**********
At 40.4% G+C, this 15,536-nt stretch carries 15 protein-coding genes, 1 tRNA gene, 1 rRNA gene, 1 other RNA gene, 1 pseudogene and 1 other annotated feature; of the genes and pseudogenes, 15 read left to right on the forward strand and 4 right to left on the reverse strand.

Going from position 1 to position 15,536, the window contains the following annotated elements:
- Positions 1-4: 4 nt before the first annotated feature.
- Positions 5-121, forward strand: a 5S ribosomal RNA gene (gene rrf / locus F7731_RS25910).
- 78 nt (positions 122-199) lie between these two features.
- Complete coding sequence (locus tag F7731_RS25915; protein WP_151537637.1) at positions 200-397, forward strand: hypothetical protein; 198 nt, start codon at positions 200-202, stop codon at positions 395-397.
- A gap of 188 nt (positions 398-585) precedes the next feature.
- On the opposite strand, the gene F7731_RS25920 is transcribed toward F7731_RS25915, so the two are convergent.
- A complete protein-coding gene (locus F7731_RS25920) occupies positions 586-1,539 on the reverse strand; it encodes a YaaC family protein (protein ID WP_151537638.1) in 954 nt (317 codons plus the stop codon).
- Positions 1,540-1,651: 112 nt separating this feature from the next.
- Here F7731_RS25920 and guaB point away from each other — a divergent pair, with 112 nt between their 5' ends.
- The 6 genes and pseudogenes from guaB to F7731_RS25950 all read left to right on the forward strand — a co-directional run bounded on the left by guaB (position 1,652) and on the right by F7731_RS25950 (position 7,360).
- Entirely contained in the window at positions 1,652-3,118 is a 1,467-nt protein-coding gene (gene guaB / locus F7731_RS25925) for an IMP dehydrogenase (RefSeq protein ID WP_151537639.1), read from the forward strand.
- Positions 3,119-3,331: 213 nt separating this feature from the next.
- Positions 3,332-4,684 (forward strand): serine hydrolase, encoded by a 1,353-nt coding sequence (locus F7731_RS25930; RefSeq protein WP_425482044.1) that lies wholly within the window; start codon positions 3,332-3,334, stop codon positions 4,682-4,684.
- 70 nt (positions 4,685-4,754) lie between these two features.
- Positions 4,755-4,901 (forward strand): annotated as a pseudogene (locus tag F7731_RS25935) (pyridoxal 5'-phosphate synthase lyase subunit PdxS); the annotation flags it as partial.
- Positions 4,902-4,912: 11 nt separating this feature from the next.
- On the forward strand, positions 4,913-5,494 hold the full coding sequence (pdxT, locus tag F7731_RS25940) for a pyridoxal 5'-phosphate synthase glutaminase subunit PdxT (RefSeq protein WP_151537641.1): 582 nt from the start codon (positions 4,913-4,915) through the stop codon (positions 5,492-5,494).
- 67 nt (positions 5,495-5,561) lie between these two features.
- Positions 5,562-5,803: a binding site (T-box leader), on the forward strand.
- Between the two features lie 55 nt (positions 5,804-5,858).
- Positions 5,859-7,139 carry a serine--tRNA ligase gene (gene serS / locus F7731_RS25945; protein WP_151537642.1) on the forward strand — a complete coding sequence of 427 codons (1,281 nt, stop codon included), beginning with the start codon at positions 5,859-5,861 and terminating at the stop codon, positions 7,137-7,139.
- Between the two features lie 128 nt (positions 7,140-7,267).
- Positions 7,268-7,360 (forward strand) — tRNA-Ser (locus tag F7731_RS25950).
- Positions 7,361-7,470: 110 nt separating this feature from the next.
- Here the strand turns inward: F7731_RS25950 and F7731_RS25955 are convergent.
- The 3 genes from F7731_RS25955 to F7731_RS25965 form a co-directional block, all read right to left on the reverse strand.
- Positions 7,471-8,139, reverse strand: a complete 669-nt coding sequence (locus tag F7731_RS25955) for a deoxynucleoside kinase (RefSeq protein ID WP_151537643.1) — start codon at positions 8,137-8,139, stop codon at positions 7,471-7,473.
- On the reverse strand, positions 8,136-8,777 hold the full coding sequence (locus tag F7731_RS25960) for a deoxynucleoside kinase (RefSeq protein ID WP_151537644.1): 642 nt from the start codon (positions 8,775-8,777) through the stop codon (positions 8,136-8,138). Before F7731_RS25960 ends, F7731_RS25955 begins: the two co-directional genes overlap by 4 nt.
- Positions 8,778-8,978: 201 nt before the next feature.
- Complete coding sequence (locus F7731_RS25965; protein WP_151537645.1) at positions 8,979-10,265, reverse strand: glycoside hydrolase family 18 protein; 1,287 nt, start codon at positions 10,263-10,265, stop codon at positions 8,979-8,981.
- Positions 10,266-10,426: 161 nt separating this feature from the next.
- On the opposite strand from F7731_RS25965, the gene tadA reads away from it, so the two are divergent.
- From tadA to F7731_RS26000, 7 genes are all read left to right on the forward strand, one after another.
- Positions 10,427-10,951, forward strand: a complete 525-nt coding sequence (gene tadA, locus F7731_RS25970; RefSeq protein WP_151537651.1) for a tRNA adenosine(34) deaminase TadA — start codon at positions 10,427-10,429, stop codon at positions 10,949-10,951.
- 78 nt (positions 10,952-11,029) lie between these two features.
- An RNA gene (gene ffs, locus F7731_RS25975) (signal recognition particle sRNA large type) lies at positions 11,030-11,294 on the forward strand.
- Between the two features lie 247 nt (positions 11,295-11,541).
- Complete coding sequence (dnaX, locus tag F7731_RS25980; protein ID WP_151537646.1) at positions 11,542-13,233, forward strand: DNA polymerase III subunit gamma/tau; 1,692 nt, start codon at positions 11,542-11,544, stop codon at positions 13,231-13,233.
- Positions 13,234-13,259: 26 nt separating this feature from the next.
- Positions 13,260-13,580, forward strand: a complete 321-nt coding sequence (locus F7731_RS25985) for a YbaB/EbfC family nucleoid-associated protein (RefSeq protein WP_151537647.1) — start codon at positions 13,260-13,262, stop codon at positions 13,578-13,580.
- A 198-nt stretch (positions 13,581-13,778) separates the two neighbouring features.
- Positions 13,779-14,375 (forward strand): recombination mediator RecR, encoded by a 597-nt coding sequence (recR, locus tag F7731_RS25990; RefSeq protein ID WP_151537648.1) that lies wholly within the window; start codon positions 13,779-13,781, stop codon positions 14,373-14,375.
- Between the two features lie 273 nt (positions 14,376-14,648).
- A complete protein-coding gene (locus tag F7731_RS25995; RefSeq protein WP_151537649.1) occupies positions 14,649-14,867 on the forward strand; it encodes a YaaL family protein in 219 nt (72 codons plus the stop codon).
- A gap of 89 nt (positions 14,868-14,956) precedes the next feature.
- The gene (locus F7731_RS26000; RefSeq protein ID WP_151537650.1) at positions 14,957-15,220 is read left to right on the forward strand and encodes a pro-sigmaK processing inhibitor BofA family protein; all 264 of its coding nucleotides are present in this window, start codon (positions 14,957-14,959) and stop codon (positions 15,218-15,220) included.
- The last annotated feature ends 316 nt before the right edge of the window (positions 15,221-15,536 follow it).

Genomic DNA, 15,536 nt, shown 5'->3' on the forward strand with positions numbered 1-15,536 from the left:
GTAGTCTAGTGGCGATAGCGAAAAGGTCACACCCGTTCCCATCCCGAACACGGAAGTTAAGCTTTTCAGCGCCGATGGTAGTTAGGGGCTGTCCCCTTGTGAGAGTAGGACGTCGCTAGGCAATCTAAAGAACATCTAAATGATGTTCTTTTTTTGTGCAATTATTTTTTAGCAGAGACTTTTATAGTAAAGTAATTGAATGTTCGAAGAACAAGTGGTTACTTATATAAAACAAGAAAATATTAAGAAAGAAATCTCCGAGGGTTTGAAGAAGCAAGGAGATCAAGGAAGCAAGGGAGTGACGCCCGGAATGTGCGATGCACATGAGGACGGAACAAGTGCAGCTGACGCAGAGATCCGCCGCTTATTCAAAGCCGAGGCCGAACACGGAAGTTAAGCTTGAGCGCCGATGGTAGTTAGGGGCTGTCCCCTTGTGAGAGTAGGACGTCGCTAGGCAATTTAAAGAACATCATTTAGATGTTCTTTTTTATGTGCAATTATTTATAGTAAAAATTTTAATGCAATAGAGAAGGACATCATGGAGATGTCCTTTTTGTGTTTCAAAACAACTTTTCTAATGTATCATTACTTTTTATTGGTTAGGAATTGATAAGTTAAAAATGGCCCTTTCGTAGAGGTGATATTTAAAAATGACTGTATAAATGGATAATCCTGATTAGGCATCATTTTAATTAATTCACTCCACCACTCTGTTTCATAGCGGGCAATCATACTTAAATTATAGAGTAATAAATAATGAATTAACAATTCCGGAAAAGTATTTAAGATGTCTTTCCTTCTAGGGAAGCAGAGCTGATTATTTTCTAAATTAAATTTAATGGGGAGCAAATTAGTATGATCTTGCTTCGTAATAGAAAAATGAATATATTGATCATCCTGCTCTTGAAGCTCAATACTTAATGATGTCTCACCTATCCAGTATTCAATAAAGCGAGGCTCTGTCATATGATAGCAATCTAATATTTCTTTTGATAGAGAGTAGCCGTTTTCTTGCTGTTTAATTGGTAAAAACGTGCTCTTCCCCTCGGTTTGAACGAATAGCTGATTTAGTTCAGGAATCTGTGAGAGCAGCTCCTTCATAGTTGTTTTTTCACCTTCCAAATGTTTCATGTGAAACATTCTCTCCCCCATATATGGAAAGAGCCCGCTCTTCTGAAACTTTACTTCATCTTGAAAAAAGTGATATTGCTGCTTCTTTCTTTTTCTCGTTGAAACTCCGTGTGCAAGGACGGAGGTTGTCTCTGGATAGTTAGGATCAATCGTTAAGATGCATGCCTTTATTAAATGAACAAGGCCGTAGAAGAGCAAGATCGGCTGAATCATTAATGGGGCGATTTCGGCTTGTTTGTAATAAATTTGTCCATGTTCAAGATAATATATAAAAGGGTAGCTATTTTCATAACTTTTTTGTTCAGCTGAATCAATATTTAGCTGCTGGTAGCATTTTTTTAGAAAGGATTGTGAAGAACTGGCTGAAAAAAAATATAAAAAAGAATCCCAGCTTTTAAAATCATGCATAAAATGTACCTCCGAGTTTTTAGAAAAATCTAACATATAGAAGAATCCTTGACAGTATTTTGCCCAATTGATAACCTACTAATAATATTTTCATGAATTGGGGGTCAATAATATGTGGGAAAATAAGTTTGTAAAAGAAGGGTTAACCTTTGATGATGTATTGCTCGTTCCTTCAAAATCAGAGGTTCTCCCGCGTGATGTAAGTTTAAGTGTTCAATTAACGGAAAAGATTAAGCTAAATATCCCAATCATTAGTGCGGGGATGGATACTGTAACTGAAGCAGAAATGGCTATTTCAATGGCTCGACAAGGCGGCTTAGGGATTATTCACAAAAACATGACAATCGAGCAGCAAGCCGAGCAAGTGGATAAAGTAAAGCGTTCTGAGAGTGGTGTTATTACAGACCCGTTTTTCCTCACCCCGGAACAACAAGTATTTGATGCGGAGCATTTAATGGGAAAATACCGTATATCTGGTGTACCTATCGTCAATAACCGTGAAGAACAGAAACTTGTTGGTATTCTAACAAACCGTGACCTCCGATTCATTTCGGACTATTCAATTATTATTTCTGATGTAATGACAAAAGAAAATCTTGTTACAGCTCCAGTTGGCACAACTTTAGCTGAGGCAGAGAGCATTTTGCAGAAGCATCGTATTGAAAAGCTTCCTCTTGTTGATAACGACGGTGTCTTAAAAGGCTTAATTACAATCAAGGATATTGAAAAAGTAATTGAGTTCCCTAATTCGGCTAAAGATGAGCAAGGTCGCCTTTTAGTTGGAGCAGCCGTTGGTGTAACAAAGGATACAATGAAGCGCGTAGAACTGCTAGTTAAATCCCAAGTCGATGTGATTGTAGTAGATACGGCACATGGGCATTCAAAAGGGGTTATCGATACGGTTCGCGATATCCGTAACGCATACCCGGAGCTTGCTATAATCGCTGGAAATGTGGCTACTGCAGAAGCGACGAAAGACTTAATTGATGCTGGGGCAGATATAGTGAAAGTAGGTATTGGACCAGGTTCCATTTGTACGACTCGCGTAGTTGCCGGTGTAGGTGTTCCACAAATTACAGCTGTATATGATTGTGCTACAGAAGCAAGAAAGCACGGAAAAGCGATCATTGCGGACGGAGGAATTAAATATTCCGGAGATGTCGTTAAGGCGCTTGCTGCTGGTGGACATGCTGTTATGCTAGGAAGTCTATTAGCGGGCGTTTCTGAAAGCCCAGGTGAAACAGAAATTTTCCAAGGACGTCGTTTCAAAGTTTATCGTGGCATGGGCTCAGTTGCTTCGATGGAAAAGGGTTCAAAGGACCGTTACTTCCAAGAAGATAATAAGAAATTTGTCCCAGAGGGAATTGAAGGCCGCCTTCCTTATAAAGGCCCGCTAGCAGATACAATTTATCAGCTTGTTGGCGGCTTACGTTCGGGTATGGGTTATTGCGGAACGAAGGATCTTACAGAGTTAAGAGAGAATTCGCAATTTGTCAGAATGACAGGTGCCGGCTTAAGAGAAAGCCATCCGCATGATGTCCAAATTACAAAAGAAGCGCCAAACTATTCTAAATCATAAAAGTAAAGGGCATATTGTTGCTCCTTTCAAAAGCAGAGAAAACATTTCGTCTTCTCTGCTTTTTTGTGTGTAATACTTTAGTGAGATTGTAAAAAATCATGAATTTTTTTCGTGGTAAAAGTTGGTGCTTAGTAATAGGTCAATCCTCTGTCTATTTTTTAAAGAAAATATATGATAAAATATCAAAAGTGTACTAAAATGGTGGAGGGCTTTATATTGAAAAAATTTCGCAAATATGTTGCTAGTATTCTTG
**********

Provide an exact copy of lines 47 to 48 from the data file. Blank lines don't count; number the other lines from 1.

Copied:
- A gap of 89 nt (positions 14,868-14,956) precedes the next feature.
- The gene (locus F7731_RS26000; RefSeq protein ID WP_151537650.1) at positions 14,957-15,220 is read left to right on the forward strand and encodes a pro-sigmaK processing inhibitor BofA family protein; all 264 of its coding nucleotides are present in this window, start codon (positions 14,957-14,959) and stop codon (positions 15,218-15,220) included.